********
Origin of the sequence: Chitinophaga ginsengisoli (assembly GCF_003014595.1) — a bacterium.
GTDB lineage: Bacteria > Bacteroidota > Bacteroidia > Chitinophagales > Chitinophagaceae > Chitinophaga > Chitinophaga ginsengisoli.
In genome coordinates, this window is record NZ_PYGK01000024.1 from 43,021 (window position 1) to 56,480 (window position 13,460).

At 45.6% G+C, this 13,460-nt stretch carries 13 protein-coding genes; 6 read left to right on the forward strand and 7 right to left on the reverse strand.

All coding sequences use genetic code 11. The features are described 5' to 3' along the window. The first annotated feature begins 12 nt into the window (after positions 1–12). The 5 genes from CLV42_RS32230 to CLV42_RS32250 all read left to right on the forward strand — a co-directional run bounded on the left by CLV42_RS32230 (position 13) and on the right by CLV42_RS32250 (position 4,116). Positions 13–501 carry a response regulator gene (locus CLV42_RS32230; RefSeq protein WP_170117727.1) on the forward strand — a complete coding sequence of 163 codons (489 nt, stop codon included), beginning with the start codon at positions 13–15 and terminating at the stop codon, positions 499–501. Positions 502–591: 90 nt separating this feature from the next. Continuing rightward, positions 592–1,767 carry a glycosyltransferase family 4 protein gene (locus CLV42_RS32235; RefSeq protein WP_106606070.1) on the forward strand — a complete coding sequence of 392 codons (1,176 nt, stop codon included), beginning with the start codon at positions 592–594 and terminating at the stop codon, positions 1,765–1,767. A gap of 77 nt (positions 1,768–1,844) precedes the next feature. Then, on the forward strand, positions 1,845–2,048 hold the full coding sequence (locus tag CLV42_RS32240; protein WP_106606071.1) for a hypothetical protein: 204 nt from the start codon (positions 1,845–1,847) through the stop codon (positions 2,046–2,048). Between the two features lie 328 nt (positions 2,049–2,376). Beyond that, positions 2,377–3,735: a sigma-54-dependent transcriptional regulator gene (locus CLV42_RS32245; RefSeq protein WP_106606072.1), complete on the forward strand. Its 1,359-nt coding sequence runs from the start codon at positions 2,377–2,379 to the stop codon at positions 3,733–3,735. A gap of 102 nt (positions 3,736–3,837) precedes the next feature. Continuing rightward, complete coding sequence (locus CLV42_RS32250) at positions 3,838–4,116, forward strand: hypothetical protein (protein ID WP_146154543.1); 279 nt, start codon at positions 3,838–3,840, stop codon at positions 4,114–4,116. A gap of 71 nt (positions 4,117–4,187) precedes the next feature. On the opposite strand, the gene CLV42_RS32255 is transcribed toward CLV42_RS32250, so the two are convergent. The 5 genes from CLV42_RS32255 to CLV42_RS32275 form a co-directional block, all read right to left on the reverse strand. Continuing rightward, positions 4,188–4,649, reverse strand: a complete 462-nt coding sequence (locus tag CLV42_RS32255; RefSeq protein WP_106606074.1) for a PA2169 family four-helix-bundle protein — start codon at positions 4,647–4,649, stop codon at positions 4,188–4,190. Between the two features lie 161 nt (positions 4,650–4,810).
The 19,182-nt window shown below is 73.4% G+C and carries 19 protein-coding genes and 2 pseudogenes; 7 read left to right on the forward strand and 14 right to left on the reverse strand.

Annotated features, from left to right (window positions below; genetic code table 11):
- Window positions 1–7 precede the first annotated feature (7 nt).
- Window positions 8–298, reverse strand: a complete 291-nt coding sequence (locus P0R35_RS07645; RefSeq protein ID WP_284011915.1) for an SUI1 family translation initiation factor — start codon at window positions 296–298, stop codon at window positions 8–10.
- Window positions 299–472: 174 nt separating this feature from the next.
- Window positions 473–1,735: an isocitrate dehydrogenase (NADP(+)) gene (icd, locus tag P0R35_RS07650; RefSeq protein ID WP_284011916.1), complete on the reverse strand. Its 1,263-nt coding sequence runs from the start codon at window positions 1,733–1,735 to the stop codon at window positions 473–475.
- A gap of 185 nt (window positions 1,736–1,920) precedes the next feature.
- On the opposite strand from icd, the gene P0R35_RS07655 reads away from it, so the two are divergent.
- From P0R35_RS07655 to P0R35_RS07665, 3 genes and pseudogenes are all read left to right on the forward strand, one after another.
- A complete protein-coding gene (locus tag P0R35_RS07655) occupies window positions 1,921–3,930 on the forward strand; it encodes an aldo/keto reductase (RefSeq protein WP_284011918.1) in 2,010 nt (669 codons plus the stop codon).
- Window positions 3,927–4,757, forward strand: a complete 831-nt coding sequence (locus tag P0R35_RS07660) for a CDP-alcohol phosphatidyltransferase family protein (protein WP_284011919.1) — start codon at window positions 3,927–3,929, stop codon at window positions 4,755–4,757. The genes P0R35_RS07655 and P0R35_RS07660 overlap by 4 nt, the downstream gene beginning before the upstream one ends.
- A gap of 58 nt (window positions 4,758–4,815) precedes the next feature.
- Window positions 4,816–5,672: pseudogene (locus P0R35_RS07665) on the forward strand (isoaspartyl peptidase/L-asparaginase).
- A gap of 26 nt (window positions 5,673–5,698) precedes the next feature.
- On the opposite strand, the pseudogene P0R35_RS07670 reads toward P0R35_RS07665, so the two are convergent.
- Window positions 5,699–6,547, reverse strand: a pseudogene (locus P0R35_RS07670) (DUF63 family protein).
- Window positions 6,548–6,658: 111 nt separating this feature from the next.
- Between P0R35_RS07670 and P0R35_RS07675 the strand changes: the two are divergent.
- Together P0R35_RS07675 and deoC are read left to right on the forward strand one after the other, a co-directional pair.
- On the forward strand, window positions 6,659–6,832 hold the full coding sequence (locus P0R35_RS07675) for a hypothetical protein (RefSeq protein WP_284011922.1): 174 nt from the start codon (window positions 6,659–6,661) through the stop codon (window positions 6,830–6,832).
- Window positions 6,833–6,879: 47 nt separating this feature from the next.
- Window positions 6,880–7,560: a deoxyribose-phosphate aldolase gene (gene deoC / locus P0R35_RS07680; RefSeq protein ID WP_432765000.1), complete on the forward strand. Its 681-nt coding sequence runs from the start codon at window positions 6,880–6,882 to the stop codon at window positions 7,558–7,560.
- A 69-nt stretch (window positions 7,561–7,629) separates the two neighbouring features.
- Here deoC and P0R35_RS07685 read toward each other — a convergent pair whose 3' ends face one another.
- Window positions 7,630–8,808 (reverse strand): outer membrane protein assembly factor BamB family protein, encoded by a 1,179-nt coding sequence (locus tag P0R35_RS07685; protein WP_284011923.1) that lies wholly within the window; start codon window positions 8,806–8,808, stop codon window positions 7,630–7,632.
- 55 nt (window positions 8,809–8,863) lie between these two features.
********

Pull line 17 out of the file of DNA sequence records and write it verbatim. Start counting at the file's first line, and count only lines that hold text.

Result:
- A gap of 58 nt (window positions 4,758–4,815) precedes the next feature.